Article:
Private health providers under the aegis of Association of General and Private Medical Practitioners of Nigeria (AGPMPN) have said the Federal Government needs to collaborate with private hospitals in the fight against the novel Coronavirus (COVID-19) ravaging the country.
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The AGPMPN alongside the Guild of Medical Doctors (GMD) stated this in reaction to comments made recently by Osagie Ehanire, Minister of Health, regarding the capability of private hospitals to manage COVID-19 cases.
Speaking at a press briefing of the Presidential Task Force on COVID-19 on Friday, Ehanire said no private healthcare facility has been accredited to treat COVID-19 patients as “no private hospital that has met those criteria at the moment”.
But speaking in different interviews, the AGPMPN and GMD disagreed with the minister, saying that most COVID-19 patients visit private hospitals before they are recommended to a government-accredited isolation centre.
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Dr Ugwu Odo, National President, AGPMPN, insisted that the Federal Government should mobilise private hospitals to scale up their capacity, adding that government hospitals alone cannot manage what he described a growing health concern.
“Is that the way government collaborates with its people? Do we need to apply? Does every hospital apply anywhere in the world? Health care is predominantly a concern for public and private sectors and you cannot successfully separate them. That is why we now have the public-private partnership, knowing that no matter how wealthy or powerful a government is, it cannot do it alone,” Odo told the Punch.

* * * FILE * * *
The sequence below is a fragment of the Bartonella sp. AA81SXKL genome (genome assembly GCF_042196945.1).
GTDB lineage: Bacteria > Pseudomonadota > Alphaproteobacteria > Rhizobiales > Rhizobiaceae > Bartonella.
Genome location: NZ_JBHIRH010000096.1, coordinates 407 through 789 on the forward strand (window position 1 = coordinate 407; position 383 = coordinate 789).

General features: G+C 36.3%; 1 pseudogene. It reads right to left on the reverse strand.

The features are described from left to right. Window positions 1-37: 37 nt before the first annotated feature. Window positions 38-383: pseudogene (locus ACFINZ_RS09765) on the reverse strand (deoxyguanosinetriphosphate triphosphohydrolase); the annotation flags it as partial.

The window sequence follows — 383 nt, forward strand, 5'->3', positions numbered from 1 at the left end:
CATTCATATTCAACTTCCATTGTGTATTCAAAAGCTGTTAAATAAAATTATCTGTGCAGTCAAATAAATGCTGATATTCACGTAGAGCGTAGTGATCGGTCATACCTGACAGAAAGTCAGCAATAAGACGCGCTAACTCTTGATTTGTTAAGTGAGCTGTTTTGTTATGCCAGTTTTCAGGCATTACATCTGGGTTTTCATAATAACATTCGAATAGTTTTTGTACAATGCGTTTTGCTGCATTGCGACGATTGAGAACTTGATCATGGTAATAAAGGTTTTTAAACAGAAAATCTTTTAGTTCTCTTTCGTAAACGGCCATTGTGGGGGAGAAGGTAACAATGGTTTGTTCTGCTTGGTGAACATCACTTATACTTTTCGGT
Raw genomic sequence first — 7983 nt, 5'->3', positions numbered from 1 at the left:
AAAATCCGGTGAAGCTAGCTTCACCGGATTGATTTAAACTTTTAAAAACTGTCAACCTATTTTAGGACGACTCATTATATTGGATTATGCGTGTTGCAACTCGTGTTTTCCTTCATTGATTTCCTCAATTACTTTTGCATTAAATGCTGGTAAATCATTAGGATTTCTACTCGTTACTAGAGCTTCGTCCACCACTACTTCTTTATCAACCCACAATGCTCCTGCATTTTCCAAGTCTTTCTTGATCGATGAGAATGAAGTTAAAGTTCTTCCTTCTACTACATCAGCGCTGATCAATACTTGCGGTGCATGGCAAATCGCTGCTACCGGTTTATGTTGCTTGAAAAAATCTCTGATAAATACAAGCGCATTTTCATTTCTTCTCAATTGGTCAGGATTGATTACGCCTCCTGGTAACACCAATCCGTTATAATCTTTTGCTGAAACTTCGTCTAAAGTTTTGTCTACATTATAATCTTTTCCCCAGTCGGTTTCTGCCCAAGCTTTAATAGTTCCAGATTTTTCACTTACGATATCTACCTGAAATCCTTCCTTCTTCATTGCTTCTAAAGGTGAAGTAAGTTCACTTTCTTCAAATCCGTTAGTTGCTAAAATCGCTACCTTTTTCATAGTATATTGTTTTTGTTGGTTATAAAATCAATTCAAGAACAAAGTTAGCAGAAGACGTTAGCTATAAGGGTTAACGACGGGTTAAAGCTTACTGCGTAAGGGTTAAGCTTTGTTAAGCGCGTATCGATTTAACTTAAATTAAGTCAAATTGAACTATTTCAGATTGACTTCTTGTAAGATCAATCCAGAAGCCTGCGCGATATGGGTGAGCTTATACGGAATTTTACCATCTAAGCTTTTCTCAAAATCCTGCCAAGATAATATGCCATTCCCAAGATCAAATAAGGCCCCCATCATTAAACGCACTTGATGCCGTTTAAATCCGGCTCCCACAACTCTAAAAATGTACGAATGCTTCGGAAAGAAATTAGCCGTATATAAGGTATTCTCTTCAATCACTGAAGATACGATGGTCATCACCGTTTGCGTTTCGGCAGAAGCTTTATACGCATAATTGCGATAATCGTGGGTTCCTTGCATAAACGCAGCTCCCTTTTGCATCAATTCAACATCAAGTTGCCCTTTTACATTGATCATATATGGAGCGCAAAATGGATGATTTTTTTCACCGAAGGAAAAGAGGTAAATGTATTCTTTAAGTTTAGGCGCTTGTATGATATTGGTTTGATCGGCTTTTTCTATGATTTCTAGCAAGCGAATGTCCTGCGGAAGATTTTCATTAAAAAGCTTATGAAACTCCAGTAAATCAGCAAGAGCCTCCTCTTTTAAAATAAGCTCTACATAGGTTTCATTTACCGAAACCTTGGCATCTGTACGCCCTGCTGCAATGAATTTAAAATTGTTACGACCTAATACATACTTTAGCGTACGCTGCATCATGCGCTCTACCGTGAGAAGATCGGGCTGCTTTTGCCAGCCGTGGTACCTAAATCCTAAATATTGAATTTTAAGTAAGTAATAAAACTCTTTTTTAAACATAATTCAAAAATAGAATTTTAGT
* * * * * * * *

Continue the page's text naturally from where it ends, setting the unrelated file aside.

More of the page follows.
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“The Federal Government should not wait for us to apply, they should mobilise their human and material resources to support the public and private health care providers.”
“It bothers us that even up till Thursday, our own minister is still making the world feel that the private sector is not part of this scheme and the private sector is to just identity possible or probable COVID-19 patients and refer to the nearest centre. Is that what the doctor has become?
“It’s not done. The doctor has to be the doctor he’s trained to be. He has to show compassion; the National Health Act which they are part of in putting in place recognises that doctors have to care, provide that initial emergency care, stabilise their patients before they make referral.”
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Odo claimed that the private hospitals attend to 70 per cent of Nigerians, maintaining that the sector could not be marginalised.
He added that the association had tried to engage the Federal Government, the health minister and the directors in the ministry on the need to protect, empower, motivate, encourage and pacify everyone to combat the pandemic.
In the same vein, Professor Femi Dokun-Babalola, National President of GMD, said it is unfortunate that the Federal Government had not given the private hospitals the needed support in the management of COVID-19 patients.
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On the capacity of private hospitals to detect patients COVID-19 cases, he explained that medical professionals in the facilities can only know after examining any patient.
“To the best of my knowledge, not much has been done to collaborate with us. We have had meeting with the Federal Government where we told the Minister of Health that we are not being carried along in management of COVID-19 in the country so far.
“One of the things we told the minister was that the private hospitals are always in the frontline of attack by these patients. They will come to the private hospitals without knowing they have COVID-19 before we start treating them.
“Even though we have warned our members to take precautions, you cannot really tell that a patient has COVID-19 until you have interacted with them during which period we may have been exposed to that patient,” Dokun-Babalola said.